By Adewale Sanyaolu Despite being a country with the second largest deposit of bitumen in the world, Nigeria, according to Foraminifera, a marketing and research firm, spends about N2 billion yearly on importation of asphalt, a derivative of bitumen. The occurrence of bitumen deposits in Nigeria is twice the amount of existing reserves of crude…
By Damiete Braide
Aside from sports, which unifies Nigerians, culture is another avenue of bringing Nigerians together. This gained resonance as Nigerians converged on the National Theatre, Lagos, for the fifth edition of Eledumare Festival.
Chief promoter of Yoruba culture, Gani Adams, set the ball rolling when he said, in his welcome address, that as “we roll out the drums to celebrate the Supreme Being in a special manner, I have no doubt in my mind that Eledumare is happy with our calling. Over the years, we have demonstrated a high sense of courage and purposefulness in the pursuit of our dreams as an organisation. We have been able to prove to Nigerians, irrespective of their religious beliefs and associations, that our foundation is committed in promoting Yoruba cultural heritage and tradition.”
Shedding light on the essence of Eledumare Festival, Gani Adams said: “We are here to glorify the highest God, who is the creator of all creatures, He and He alone is the creator of all things and to Him we shall all return. As His creature, the best we can offer Him is praise because His power transcend our understanding.”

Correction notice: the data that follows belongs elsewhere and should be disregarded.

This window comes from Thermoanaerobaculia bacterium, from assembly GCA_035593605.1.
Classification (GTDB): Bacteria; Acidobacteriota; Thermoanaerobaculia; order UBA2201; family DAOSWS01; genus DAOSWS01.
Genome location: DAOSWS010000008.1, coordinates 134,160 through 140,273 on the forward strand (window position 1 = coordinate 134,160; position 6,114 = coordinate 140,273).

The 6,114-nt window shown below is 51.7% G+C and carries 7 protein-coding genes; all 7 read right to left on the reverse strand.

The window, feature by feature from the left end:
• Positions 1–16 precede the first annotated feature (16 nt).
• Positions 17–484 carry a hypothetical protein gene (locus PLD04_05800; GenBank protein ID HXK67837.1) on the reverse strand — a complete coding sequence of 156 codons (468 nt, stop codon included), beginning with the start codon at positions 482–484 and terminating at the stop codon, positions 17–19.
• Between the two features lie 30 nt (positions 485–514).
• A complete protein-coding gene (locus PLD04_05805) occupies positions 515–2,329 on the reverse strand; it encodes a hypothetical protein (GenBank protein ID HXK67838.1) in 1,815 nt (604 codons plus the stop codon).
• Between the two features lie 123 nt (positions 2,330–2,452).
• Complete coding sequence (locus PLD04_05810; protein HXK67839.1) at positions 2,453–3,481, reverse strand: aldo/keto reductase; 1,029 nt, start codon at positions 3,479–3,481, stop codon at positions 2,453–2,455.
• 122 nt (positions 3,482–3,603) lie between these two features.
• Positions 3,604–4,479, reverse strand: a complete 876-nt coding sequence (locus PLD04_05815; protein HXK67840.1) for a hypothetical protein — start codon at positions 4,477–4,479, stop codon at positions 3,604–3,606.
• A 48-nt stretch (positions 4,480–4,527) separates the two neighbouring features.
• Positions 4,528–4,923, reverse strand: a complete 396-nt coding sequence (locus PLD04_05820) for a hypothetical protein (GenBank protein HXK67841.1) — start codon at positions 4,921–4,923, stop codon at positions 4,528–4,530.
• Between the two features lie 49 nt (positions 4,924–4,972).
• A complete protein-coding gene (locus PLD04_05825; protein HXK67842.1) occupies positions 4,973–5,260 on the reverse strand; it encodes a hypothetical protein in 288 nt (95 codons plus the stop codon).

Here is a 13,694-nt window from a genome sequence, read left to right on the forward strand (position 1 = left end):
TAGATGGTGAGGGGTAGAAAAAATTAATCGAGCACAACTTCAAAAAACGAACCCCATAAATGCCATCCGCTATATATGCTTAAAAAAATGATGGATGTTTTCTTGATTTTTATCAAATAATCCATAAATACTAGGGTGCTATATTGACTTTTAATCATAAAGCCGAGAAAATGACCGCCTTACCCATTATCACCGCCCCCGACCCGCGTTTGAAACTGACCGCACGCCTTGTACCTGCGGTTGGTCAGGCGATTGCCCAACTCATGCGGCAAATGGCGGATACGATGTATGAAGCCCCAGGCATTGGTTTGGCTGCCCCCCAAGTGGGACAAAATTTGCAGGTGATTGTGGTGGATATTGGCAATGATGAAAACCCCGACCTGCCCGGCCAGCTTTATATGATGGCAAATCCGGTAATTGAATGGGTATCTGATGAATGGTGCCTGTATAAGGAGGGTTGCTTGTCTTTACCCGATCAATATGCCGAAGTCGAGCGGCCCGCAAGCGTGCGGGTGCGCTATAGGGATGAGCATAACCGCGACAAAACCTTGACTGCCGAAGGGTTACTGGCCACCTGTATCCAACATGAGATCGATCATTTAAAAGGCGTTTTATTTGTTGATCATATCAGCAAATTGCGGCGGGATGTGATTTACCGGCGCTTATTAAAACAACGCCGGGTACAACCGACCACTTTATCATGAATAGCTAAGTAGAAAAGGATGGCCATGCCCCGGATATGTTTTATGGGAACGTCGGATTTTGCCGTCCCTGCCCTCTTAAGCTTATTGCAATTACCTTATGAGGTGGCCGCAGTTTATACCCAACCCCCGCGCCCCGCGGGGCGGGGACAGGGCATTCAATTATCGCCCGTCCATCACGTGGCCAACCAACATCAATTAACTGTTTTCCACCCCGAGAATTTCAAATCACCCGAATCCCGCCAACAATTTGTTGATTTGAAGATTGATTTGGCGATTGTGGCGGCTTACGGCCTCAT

The National Coordinator of Oodua People’s Congress (OPC) urged the federal government to set aside a day to celebrate Eledumare just as all other religions celebrate Him at their chosen time.
Gani Adams re-echoed: “As much as I emphasise the celebration of Eledumare Festival, I appeal to both state and federal governments to harness the tourism potentials in the country. Nigeria, no doubt, can become a tourism destination in the world if the government can tap into the various potentials that abound in various parts of the country.”
Guest speaker, Gani Kayode Balogun, in his lecture entitled “Culture: A Way of Life,” described culture as a means and way of identifying a group of people. It is also the totality of our being. Culture is the ability to project one’s ancestry in music, dance and other ways of life,” he said.
In developed countries, he said, people use their language as a tool for development. Hence, Africans/Nigerians should use their language as a tool for development. Balogun bemoaned a situation where parents fail to teach their dialect to their children, rather preferring English language, saying, “When parents teach their children their dialect, it will make them to be grounded in English language.”
A representative of Igbo community at the event, Uche Edimba, admitted that he and his colleagues were happy to be at the celebration. “The organisers of today’s event, Gani Adams, has shown his commitment in the promotion of Yoruba culture and heritage. We will continue to support his programmes in order to make it bigger and better,” he added.
Muhammed Kudu, a representative of Hausa community at the event, emphasised the importance of the festival, stressing: “We should use Eledumare Festival and other festivals to unite every ethnic group in Nigeria because the event is unique and every tribe has something in common which is their culture.
“Our relationship is beyond friendship; we are brothers and sisters. Today, we thank God for using Gani Adams to educate Nigerians about Yoruba culture because students will learn a lot about their culture through festivals like this.” Kudu promised that his community would bring their cultural troupe to add more glamour to the festival next year.
Oodua Cultural Troupe entertained guests with their cultural performances, while the American-based Niki Spooner sang a medley of Yoruba songs, to the delight of guests.